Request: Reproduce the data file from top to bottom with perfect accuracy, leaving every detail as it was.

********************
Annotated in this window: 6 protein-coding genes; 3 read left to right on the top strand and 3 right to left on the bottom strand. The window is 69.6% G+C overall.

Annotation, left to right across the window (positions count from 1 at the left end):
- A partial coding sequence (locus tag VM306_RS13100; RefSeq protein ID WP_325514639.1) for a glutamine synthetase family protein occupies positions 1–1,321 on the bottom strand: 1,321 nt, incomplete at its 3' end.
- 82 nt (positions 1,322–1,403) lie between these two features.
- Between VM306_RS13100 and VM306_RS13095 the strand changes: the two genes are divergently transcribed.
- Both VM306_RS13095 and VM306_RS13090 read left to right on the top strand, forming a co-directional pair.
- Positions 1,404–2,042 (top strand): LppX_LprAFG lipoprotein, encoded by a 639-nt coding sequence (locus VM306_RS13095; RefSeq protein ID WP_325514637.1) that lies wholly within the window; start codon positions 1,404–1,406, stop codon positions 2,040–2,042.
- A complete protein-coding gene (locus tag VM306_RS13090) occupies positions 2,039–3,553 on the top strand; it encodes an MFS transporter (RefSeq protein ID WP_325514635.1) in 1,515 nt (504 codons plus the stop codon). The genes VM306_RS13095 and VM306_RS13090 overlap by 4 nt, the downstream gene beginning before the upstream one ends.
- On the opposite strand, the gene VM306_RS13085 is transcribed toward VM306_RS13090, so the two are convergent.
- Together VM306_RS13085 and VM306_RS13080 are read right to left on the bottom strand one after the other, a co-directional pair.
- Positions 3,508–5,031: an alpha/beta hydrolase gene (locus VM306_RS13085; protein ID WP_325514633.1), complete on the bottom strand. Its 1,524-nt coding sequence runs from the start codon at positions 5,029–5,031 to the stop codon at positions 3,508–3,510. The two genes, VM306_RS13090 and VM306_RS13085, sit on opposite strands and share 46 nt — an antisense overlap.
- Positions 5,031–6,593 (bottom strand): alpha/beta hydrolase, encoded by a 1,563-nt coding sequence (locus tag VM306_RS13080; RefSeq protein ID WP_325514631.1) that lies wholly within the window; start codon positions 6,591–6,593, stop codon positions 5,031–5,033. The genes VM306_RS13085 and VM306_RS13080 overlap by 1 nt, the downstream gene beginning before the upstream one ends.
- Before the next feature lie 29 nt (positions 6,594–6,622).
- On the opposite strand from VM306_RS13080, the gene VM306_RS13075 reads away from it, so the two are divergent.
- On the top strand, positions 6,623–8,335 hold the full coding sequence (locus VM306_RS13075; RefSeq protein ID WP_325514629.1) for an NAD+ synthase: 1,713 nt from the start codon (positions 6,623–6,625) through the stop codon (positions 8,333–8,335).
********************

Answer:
Annotated in this window: 6 protein-coding genes; 3 read left to right on the top strand and 3 right to left on the bottom strand. The window is 69.6% G+C overall.

Annotation, left to right across the window (positions count from 1 at the left end):
- A partial coding sequence (locus tag VM306_RS13100; RefSeq protein ID WP_325514639.1) for a glutamine synthetase family protein occupies positions 1–1,321 on the bottom strand: 1,321 nt, incomplete at its 3' end.
- 82 nt (positions 1,322–1,403) lie between these two features.
- Between VM306_RS13100 and VM306_RS13095 the strand changes: the two genes are divergently transcribed.
- Both VM306_RS13095 and VM306_RS13090 read left to right on the top strand, forming a co-directional pair.
- Positions 1,404–2,042 (top strand): LppX_LprAFG lipoprotein, encoded by a 639-nt coding sequence (locus VM306_RS13095; RefSeq protein ID WP_325514637.1) that lies wholly within the window; start codon positions 1,404–1,406, stop codon positions 2,040–2,042.
- A complete protein-coding gene (locus tag VM306_RS13090) occupies positions 2,039–3,553 on the top strand; it encodes an MFS transporter (RefSeq protein ID WP_325514635.1) in 1,515 nt (504 codons plus the stop codon). The genes VM306_RS13095 and VM306_RS13090 overlap by 4 nt, the downstream gene beginning before the upstream one ends.
- On the opposite strand, the gene VM306_RS13085 is transcribed toward VM306_RS13090, so the two are convergent.
- Together VM306_RS13085 and VM306_RS13080 are read right to left on the bottom strand one after the other, a co-directional pair.
- Positions 3,508–5,031: an alpha/beta hydrolase gene (locus VM306_RS13085; protein ID WP_325514633.1), complete on the bottom strand. Its 1,524-nt coding sequence runs from the start codon at positions 5,029–5,031 to the stop codon at positions 3,508–3,510. The two genes, VM306_RS13090 and VM306_RS13085, sit on opposite strands and share 46 nt — an antisense overlap.
- Positions 5,031–6,593 (bottom strand): alpha/beta hydrolase, encoded by a 1,563-nt coding sequence (locus tag VM306_RS13080; RefSeq protein ID WP_325514631.1) that lies wholly within the window; start codon positions 6,591–6,593, stop codon positions 5,031–5,033. The genes VM306_RS13085 and VM306_RS13080 overlap by 1 nt, the downstream gene beginning before the upstream one ends.
- Before the next feature lie 29 nt (positions 6,594–6,622).
- On the opposite strand from VM306_RS13080, the gene VM306_RS13075 reads away from it, so the two are divergent.
- On the top strand, positions 6,623–8,335 hold the full coding sequence (locus VM306_RS13075; RefSeq protein ID WP_325514629.1) for an NAD+ synthase: 1,713 nt from the start codon (positions 6,623–6,625) through the stop codon (positions 8,333–8,335).